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    Aug 11, 2016

    Old trains may be replaced, not refurbished

    THE authorities are looking at whether to replace old MRT trains, instead of refurbishing them

    as originally planned.

    This comes as the Government gets ready

    to assume ownership of all trains from SMRT

    and examines what to do with the ageing ones.

    In 2014, Singapore Rail Engineering , SMRT's engineering services division, inked a deal with Japan's Toshiba to replace motors on 66 of

    its oldest trains.

    It recently finished doing so for one train.

    But now, with SMRT and the Land Transport Authority (LTA) agreeing to shift to a new rail financing framework - in which the Government assumes ownership of all operating assets, including trains - the refurbishment works have been halted.

    An LTA spokesman said, under the new framework, the authority will also be responsible for the expansion, replacement and refurbishment of rail operating assets.

    "As such, LTA is reviewing what the best treatment for older trains is - whether to refurbish them or replace them with new trains, to strike

    a good balance between cost effectiveness,

    rail reliability and train availability," she added.

    At SMRT's first-quarter financial results briefing on Monday, its chief financial officer Manfred Seah said Singapore Rail Engineering had incurred an operating loss of $2.7 million.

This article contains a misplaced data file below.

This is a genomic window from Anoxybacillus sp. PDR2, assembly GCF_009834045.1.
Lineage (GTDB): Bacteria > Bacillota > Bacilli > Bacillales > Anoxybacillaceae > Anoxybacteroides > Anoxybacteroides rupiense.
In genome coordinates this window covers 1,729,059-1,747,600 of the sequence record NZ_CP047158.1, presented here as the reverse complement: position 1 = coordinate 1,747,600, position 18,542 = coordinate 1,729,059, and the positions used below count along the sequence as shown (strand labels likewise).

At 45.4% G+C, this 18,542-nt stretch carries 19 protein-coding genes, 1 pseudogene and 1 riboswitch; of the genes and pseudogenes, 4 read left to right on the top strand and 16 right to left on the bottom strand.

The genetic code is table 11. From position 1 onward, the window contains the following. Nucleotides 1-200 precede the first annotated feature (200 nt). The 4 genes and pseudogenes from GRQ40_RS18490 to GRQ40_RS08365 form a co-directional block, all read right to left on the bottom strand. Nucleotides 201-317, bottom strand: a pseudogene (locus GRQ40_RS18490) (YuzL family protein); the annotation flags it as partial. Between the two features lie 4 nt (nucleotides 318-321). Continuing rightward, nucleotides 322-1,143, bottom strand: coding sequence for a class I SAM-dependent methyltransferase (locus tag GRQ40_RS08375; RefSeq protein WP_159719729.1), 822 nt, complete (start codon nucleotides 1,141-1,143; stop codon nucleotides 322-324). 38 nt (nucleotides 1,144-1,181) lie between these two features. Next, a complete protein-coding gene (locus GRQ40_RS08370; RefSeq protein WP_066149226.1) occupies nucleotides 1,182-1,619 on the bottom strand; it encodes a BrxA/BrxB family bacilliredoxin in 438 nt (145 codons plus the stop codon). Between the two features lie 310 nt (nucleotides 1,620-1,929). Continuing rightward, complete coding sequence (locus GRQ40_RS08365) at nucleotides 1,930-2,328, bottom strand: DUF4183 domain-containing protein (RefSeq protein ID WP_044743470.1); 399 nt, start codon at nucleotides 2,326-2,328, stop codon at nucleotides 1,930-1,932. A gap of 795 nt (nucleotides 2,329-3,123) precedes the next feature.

This was "due mainly to Singapore Rail Engineering's provision for costs associated with

    the suspension of works relating to the end-of-life refurbishment of trains pending a decision

    by the authorities".

    It is understood that SMRT's losses arose because it had already ordered parts for the refurbishment.

    Observers said the refurbishment process will allow SMRT to gain more in-depth engineering knowledge. A source said the first train took

    almost a year to refurbish but subsequent trains

    will be completed more speedily because the engineering staff "already know what to do"

    after the first project.

    Since the two massive breakdowns in December 2011, SMRT has put in motion plans

    to fix and upgrade its trains and systems.

    A large part of the plans involves replacing

    key parts such as propulsion systems and

    air compressors on 19 second-generation trains by this year, and 66 first-generation trains by 2019.

    SMRT had high hopes for the new Toshiba train motors. It said the permanent magnet synchronous motors were up to 30 per cent more energy-efficient and 12 per cent quieter. They were also less costly to maintain as they have fewer parts.

    They cost more to buy but SMRT said, from

    a life-cycle perspective, they are worth it.